possibly be anything he's telling them that they don't already know. I said I doubt he knows enough to tell them anything they don't already know. Your red herring is actually a scarecrow.

              It was the revelation that WE have all been targeted that's the shocker. Nobody's shocked that they're spying on China. Still, China may find his data valuable.

              •  It doesn't change the fact.... (1+ / 0-)
                Recommended by:

                ....that he shouldn't be telling China anything, despite your semantic back flips and seemingly laissez faire attitude towards the whole thing.

                You'll get no argument from me that the expansion of the surveillance state and war profiteering are not the best uses of our scarce resources.

                I'd rather build schools, bridges and railroads.

                However, this isn't simply a case of "shooting the messenger". This case can't just be gift wrapped so effortlessly, counselor.

                He first revealed something valuable, but then proceeded to try and burn the whole house down with us in it.

                That's a pretty full days work for a "glorified cubicle flunky", or whatever it was you referred to him as.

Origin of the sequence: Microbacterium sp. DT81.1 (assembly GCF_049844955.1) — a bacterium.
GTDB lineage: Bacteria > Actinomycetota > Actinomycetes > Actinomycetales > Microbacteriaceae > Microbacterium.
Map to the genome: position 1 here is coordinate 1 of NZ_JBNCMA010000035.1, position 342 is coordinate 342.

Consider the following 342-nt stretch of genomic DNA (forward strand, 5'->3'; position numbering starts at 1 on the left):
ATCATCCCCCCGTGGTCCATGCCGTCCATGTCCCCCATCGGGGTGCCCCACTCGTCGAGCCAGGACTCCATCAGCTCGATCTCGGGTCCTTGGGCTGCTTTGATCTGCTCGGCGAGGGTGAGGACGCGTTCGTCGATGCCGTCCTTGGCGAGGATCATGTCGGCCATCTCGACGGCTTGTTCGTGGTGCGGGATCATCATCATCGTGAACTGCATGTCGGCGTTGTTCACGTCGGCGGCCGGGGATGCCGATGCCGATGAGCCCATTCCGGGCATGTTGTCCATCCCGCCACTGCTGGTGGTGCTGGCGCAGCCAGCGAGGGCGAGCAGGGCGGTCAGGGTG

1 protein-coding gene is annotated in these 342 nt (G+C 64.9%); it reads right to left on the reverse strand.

That's a pretty big leap of faith you seem to be willing to make for a guy you obviously hold in such low regard.

                "Pay no attention to that man behind the curtain!"

                by jkay on Thu Jun 13, 2013 at 05:55:47 AM PDT

                [ Parent ]

                •  Heh. My low regard (0+ / 0-)

                  for this revelator is far healthier imo than your fear and loathing. Just not a fearful person, I guess, and I'm way too old and jaded to start cowering from shadows at this point. You'll encounter this from time to time here in what used to be "The Home Of The Brave."

                  Snowden's choice of China to appeal for personal safety is really quite bizarre, I'll leave his reasoning on that to him because he's the one who is doing it. We'll all see how that turns out for him in the end.